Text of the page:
Behind The Scenes, 22 May 2019: Stabilising film
by James Gibbs, Media Technician
At the Film and Television Archive, we often find ourselves staring at a computer screen whilst a small rectangle bounces about. We’re not playing a retro Atari computer game; we’re using a tracker to track something on some scanned film – this is usually so we can stabilise the film image.
Our film scanner is great at handling film of all types and in all conditions. The film can be very fragile and damaged, and the scanner will treat it with care. The downside of this is that the film often tends to weave about a bit as it is scanned. This ends up as a random motion in the final footage which, as you can imagine, isn’t ideal.
The scanner uses the perforations along the edge of the film to stabilise the image vertically. Often the perforations are damaged or aren’t perfectly locked to the frame and so the film moves up and down from frame to frame ever so slightly.
Many of our films contain splices which can cause the image to shift significantly upwards or downwards just before the cut in the film. On the standard film gates for the scanner there is no edge guide so the film is free to shimmy left and right as it passes through the gate.
All of this means we need to spend some time stabilising the image from the film scans. The software we use has incredibly powerful tracking tools that can be used for all sorts of things.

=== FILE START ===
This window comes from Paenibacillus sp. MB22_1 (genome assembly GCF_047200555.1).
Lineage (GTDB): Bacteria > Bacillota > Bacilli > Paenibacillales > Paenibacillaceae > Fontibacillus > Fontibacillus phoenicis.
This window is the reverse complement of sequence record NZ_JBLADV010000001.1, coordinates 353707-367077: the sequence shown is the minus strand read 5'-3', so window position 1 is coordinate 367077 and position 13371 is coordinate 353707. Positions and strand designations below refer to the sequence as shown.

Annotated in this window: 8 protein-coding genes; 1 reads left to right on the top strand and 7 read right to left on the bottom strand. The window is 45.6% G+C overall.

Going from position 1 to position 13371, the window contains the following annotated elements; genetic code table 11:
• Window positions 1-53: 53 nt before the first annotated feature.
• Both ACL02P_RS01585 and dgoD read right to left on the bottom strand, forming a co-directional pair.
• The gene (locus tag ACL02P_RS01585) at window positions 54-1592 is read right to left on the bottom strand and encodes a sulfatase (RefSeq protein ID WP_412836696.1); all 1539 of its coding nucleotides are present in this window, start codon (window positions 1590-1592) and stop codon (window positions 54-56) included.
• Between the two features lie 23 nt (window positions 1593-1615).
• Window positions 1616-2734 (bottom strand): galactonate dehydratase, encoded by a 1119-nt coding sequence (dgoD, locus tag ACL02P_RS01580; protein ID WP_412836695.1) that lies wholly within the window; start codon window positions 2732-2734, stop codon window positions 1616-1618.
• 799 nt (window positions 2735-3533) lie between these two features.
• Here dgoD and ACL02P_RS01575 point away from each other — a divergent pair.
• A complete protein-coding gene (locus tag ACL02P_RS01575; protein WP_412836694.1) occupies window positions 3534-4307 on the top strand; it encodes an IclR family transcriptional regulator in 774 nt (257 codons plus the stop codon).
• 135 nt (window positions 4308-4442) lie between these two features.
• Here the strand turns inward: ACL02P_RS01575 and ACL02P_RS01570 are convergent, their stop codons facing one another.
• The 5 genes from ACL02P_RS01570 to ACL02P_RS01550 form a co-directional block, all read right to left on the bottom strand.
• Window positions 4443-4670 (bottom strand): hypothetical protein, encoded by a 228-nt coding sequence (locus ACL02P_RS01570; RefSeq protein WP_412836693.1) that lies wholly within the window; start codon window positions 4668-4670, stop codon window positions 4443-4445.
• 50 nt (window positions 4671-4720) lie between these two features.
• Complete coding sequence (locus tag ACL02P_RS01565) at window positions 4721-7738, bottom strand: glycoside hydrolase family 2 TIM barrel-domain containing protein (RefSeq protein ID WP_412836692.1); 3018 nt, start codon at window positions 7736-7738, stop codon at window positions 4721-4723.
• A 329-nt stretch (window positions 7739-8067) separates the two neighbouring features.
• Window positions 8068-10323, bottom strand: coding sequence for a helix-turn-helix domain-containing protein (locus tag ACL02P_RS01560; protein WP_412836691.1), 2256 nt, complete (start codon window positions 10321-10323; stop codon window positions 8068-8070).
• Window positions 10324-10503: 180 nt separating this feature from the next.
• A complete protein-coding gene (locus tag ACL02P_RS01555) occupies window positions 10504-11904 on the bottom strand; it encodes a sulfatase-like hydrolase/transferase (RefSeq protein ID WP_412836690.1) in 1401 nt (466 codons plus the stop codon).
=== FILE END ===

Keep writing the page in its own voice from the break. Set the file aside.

In feature films it can be used to track an actor’s face to add a bit of brightness to their eyes. In a car commercial it can be used to track the car to give it an extra boost of colour and contrast.
When we use the tracker for stabilisation work, we find something in a fixed position on the film and set the tracker going. Sometimes, this will be the perforations, sometimes it could be a bit of dirt stuck in the gate of the camera when the film was shot, or it could simply be something in shot that doesn’t move. The stabilising effect uses the information from the tracker to keep the tracked item stationary.
The example below is from a superb Westward Television documentary called ‘My Ship, My Parish’. Excerpts of this will feature in The Box’s ‘Port of Plymouth’ gallery.
The film is about the two Chaplains aboard HMS Ark Royal in the early 1970s. This was a film that moved about a lot during scanning, particularly at the splices. We scanned from the A and B rolls which were the cut negatives used to make the final print so every single shot on the film was spliced together. The split screen video shows the ‘before and after’.
In the first shot, the tracker was focused on the railing behind the Chaplain. The remaining shots were moving shots. Fortunately they all had dirt from the camera gate around the edge of the frame which provided us with great points to track.
Stabilising film takes time and a lot of work but it’s worth the effort!